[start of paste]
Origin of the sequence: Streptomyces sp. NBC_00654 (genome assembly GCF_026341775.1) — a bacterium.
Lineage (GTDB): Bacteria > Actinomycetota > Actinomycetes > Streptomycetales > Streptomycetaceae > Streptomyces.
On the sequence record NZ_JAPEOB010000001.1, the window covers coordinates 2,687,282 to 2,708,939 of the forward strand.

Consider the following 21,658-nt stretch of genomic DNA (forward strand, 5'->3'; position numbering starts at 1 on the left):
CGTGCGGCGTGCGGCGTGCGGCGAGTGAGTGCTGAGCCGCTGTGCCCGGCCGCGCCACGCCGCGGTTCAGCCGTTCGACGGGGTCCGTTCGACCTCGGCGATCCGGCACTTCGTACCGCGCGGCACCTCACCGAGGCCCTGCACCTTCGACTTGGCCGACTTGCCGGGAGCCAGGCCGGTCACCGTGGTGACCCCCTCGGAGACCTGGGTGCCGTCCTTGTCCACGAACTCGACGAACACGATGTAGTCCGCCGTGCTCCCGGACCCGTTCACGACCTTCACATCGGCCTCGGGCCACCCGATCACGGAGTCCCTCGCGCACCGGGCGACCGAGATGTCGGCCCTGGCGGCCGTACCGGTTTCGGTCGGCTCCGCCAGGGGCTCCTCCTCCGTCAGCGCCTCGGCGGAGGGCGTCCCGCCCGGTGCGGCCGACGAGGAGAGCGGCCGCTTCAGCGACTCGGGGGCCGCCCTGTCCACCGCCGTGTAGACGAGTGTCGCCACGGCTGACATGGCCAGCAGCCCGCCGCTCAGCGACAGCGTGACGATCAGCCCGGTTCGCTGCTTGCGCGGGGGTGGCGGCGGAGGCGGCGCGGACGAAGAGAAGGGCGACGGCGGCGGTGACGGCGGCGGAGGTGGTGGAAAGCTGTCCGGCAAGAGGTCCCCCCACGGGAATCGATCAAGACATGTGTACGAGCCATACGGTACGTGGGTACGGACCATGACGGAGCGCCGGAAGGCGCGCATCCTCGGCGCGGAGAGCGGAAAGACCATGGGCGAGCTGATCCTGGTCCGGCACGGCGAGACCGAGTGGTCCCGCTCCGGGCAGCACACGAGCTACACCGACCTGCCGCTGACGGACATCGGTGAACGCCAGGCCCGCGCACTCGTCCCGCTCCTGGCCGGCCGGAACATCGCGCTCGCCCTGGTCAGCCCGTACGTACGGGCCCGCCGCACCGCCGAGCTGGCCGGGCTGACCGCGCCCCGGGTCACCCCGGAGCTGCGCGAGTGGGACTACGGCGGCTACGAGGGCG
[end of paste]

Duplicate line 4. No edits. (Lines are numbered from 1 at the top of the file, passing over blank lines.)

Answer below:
Consider the following 21,658-nt stretch of genomic DNA (forward strand, 5'->3'; position numbering starts at 1 on the left):